We need to make sure no child is left to cope alone, and that their recovery is prioritised and supported. We still have a challenge ahead of us. But, together, we can be here for children.
Add your name and we’ll keep you updated on the challenge ahead, how we’re tackling it, and how you can help.
We're on the frontline of child protection
When going back to school feels scary and new, we’re here.
“The bullying never stopped until we went into lockdown. Now I have to go back to school and I am really stressed and worried about it starting up again.”
Girl, aged 15
Between 23 March and 31 August 2020, Childline delivered 4,510 counselling sessions with children and young people anxious about returning to school or college.1
Whether they're worried about bullying, their grades or going back to school - Childline is always here to listen.
When home isn’t a safe place,
"I've become increasingly disturbed by the noises coming from my neighbours - I can hear the mother shouting and swearing at her two little ones. Sometimes she locks her kids out in the front garden as punishment. Is there anything you can do?"
Adult who contacted the NSPCC helpline
We’ve answered around 30,000 contacts to the NSPCC helpline from adults worried about a child’s wellbeing and safety since lockdown began. Over half of those contacts were about abuse.2
Anyone can contact our free helpline to speak to a professional. Whether it's to report abuse or for help and advice - we're here.
When going back to school feels like a chance to get help, we’re here.
When schools closed, we couldn't reach our target of delivering Speak out Stay safe assemblies to 2,900 schools between March and August - teaching children that abuse is never their fault and they can always speak to an adult they trust.3
So we adapted. We worked with Ant, Dec and David Walliams to stream a virtual assembly to children at their homes or their schools - which has so far been viewed over 90,000 times.*4 Schools will keep using our film to start important conversations about safety until we can present our assemblies again.
*Total correct as of 26 August 2020
When they feel hopeless and need to talk about their worries, we’re here.
"I'm worried family members will die and I'm scared because it feels like a zombie apocalypse."
Samantha, a Childline caller.
Since the beginning of lockdown, Childline has delivered around 19,000 counselling sessions a month from children and young people like Samantha. That's a session every 5 minutes.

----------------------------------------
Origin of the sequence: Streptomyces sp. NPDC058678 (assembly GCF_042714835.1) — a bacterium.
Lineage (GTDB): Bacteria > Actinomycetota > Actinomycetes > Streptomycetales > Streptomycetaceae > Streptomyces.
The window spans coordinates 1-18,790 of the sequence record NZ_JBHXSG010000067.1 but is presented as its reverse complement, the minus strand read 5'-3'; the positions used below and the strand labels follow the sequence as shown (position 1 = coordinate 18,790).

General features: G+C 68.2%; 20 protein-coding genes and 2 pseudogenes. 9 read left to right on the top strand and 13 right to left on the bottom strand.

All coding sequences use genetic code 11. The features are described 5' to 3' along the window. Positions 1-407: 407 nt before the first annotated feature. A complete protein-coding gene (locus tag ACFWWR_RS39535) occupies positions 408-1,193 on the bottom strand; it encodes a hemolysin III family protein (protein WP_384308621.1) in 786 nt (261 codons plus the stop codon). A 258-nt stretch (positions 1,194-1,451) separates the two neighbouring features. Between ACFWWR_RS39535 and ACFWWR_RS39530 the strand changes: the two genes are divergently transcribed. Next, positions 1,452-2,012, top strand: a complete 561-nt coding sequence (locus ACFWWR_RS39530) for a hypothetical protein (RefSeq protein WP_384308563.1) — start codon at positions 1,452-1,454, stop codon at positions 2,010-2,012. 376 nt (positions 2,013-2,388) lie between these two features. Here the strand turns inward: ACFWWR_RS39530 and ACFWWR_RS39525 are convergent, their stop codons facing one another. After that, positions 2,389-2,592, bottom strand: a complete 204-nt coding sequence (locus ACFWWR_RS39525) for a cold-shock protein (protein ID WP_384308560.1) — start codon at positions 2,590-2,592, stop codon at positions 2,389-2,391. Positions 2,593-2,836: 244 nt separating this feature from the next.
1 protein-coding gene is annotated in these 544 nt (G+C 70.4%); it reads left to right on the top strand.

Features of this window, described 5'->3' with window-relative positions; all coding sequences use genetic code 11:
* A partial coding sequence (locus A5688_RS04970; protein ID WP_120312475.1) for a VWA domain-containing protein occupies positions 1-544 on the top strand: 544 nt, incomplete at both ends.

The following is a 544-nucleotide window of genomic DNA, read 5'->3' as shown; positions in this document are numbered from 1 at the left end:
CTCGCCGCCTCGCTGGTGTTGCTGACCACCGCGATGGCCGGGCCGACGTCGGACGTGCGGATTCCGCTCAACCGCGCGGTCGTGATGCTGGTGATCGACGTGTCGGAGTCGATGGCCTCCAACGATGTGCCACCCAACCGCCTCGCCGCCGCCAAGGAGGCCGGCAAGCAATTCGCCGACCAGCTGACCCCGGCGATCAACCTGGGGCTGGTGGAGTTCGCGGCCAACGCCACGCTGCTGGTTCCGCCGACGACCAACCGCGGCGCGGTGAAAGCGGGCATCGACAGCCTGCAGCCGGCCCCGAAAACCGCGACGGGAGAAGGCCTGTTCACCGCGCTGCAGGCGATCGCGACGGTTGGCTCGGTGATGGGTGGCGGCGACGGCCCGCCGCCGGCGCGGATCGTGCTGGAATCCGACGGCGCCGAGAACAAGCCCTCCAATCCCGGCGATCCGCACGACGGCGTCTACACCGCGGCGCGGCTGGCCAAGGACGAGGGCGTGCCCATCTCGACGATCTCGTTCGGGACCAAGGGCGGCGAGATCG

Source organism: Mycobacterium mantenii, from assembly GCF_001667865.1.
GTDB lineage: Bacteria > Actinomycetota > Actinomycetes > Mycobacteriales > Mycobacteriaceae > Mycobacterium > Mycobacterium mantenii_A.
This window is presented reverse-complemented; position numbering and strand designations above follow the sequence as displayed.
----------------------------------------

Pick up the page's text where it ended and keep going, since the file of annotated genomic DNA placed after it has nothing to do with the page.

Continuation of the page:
Concerns about mental and emotional health, from suicidal thoughts to self-harm, made up over half of those sessions.
Take a stand today
We can’t let children become the long-term victims of this pandemic. It takes under 30 seconds to add your name, so we can keep you updated on the challenge ahead, how we’re tackling it, and how you can get involved.
Support us on the frontline
"Families are the most important part of our work. So we need to know what it is that they need so that we can adapt and deliver those services that are going to make a difference to them. We really rely on people to support the NSPCC so we can continue to protect children and support families to make things better at home."
Dannie, NSPCC children’s services practitioner
"Isolation in itself can be seen as a torture. And I think it has been a torture for most, not just children. It can amplify feeling alone, feeling that no one cares. Children and young people are able to call Childline and to actually be honest. They know that someone's going to hear them and respect where they're at."
Omar, Childline counsellor
1. We carried out a word search for counselling sessions for Childline based on the following terms (“Back to school/college, returning to school, and exams”). Between 23rd March and 31st August 2020, Childline delivered 4,510 counselling sessions with children and young people who are anxious about returning to school/college.
2.Overall, we’ve answered around 30,000 contacts to the NSPCC helpline from adults worried about a child’s wellbeing and safety since lockdown began (23 March – 31 July 2020). There were over 16,000 contacts to the NSPCC helpline about abuse in April – July 2020. In the first full 4 months of restrictions (April - July 2020), the NSPCC helpline saw increases of:
- 53% in contacts about physical abuse
- 42% in contacts about neglect
- contacts about emotional abuse doubled.
3. Schools closed 17/03/20, so from 17/03/20 to 31/03/20 there were 347 schools that we weren't able to carry out planned visits for. This figure is based on future bookings data for March. For 01/04/20 to 31/08/20, based on performance in 18/20, we would have expected to reach 2,585 schools. So between 17/03/20 and 31/08/20 we would have expected to reach approximately 2,932 schools.
4. Data is for June 5th – August 26th 2020 and the breakdown is as follows: YouTube – 49,000 views, Facebook – 45,000 views.